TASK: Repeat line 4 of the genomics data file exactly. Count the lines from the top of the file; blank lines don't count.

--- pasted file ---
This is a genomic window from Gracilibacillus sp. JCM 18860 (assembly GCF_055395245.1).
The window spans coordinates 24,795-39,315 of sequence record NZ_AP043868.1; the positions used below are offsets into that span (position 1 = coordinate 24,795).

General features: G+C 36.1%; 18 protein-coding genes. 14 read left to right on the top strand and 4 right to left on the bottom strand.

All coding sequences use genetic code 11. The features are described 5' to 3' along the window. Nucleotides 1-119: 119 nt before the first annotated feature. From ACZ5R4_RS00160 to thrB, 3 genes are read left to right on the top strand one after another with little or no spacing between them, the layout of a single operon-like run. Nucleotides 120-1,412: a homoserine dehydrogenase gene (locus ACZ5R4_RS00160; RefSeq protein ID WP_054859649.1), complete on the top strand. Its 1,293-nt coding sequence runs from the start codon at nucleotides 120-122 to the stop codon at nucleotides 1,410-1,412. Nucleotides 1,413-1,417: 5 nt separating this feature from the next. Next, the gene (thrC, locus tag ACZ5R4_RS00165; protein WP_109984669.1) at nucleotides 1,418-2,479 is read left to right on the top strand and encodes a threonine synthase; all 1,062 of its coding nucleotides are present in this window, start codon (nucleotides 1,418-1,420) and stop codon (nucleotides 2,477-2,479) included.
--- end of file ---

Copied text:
All coding sequences use genetic code 11. The features are described 5' to 3' along the window. Nucleotides 1-119: 119 nt before the first annotated feature. From ACZ5R4_RS00160 to thrB, 3 genes are read left to right on the top strand one after another with little or no spacing between them, the layout of a single operon-like run. Nucleotides 120-1,412: a homoserine dehydrogenase gene (locus ACZ5R4_RS00160; RefSeq protein ID WP_054859649.1), complete on the top strand. Its 1,293-nt coding sequence runs from the start codon at nucleotides 120-122 to the stop codon at nucleotides 1,410-1,412. Nucleotides 1,413-1,417: 5 nt separating this feature from the next. Next, the gene (thrC, locus tag ACZ5R4_RS00165; protein WP_109984669.1) at nucleotides 1,418-2,479 is read left to right on the top strand and encodes a threonine synthase; all 1,062 of its coding nucleotides are present in this window, start codon (nucleotides 1,418-1,420) and stop codon (nucleotides 2,477-2,479) included.